It all started as a diversion when I was spending many hours on IV therapy for my Lyme disease. I needed something to pass the time and started sewing whimsical sock animals out of reclaimed clothing (teesox.com). It quickly blossomed into a business, and as my health returned, writing children’s books about my quirky characters seemed to be the next logical step. Well, many conferences, workshops, books, classes, #SCBWI meetings and critique groups later – I finally feel like I know a little something about writing children’s picture books. But it has been quite the learning curve!
I have now completed four picture book manuscripts and am actively seeking representation from an agent. The first two stories star Tommy Teesox:
Tommy Teesox Wears a Mask and Cape
When Tommy Teesox tries to make friends, he is teased for wearing a cape and mask, until astonishing things start happening…
Tommy Teesox Tackles Superhero Camp
Tommy Teesox receives an invitation to superhero camp. Does he have what it takes? Only when he learns to believe in his superpowers…
Teri’s reading Tommy Teesox to the preschool where her daughter Casey Drobnick teaches.
Teri would love to connect with other picture book writers through social media:
Teesoxbyteri.etsy.com (Check out Teri’s custom-made Teesox characters on Etsy.)
Fellow writers, what do you do while you’re waiting? Vicky Lorencen has some great ideas (as usual).
Every writer I know is a “waiter.” We wait for our muses to return from Rome. We wait for feedback from critique partners. We wait for emails from editors and agents. We wait for books to launch and reviews to post. For those of us who are pre-published, we wait (and wait and wait) for our first big break into print. Given that waiting is a given no matter where we are in the waiting room, it’s wise to find ways to use the time, well, wisely. Otherwise we’re time-twiddlers in danger of becoming solitary sadsacks. And yeesh, don’t even get me started on those pricey catered pity parties. What’s that? How do I know about pity parties? Well, uh, [insert awkward silence so long you would take a nap in it here], let’s move on.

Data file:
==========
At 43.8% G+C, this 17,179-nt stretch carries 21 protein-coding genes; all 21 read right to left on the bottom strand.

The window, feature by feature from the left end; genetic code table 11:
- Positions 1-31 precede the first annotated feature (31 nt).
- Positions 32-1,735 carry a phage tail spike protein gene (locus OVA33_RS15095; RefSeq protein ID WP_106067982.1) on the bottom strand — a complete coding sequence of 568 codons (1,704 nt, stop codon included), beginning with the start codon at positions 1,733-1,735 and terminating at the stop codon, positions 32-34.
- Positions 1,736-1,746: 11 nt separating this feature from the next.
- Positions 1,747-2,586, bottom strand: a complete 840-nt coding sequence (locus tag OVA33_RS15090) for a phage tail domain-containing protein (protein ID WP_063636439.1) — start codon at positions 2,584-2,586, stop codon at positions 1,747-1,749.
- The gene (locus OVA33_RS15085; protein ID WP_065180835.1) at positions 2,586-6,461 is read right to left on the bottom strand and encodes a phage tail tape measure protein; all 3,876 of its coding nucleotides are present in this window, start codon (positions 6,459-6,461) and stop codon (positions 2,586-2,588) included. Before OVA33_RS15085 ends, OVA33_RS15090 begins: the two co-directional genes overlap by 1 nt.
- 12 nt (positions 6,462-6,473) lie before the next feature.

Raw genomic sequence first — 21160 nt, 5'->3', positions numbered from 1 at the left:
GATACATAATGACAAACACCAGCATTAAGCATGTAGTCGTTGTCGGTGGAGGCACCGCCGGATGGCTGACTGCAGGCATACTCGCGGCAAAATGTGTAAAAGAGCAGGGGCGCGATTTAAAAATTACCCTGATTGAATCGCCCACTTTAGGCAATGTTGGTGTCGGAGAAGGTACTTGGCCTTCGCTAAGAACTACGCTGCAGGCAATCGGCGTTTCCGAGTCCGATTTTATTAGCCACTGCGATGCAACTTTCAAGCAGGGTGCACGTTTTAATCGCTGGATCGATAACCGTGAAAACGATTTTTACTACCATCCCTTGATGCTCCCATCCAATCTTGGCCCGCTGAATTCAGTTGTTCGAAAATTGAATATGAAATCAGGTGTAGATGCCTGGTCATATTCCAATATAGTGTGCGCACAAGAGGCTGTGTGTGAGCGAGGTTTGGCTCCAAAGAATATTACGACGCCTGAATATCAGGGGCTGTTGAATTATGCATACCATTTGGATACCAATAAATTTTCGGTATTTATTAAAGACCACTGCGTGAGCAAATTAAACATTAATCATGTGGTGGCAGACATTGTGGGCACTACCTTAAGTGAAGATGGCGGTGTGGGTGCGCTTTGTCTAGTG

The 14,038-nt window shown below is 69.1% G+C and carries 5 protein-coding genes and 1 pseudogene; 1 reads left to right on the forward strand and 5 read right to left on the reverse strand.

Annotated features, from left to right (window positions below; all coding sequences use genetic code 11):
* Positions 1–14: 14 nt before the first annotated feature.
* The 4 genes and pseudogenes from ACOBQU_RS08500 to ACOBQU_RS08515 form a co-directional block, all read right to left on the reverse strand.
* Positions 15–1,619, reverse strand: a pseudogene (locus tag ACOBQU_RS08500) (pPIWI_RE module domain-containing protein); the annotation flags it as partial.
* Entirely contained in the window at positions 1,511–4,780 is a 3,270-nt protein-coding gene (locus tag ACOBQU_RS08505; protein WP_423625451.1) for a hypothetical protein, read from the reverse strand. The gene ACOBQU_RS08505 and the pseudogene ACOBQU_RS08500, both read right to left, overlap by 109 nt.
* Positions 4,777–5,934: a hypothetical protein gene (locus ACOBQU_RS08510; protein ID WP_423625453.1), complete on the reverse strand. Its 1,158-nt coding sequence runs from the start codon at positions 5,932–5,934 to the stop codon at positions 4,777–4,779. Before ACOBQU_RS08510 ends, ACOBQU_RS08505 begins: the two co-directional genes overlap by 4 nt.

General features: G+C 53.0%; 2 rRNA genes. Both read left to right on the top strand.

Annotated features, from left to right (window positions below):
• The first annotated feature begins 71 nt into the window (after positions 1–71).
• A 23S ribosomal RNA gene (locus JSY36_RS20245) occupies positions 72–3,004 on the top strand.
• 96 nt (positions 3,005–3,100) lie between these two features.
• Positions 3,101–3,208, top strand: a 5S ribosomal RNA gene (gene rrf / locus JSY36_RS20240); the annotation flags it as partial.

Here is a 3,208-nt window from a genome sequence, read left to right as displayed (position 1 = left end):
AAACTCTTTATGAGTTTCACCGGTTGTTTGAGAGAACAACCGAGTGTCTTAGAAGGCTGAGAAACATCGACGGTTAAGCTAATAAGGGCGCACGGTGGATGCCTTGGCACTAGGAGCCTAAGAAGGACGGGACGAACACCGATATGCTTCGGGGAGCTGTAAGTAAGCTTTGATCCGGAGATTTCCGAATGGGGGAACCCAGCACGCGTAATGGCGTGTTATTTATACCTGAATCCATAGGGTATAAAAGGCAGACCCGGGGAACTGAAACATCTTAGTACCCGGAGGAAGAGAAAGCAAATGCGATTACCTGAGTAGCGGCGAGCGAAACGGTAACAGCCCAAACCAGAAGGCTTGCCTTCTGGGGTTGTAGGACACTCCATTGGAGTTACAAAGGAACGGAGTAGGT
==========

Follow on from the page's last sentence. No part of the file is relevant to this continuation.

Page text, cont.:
And so, my little twice baked potatoes, to help each other whilst…
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Author: Karen Kilpatrick
Illustrator: Tara Louise Campbell and Matthew Wilson
Publisher/Year: Nina Charles Publishing/2015
Back Cover Blurb: Slide down rainbows and swing from stars! Bounce on clouds and drive fast cars! Join the Pumpkinheads as they switch the world around in a silly adventure that explores the power of imagination and the differences that make the world beautiful.
Imagine you could fly like a super hero. Imagine you’re a shark in the ocean deep. Imagine you could change the world around you with the swish of a magic wand. These are just some of the fun things the super cute children do in Karen Kilpatrick’s latest book from her Pumpkinheads series Imagine.
Karen’s books always feature a racially diverse cast of characters, and Imagine is no different. When children open up this book, they will see kids who look like them. They will see kids who look different from them. And most importantly, they will see all of the kids playing together, pretending together, and having fun together.
I like how this story of friendship and imagination, aptly illustrated in bold, bright hues, emphasizes that “colors make the world beautiful, just like me and you”! In this way, all children can see themselves as beautiful. And they can learn to appreciate the unique beauty every person possesses, inside and out.
Final thoughts: Karen Kilpatrick’s Pumpkinheads series could easily be adapted for television. Children would love to see illustrators Tara Louise Campbell and Matthew Wilson’s adorable kid characters and dazzling backdrops brought to life on the screen.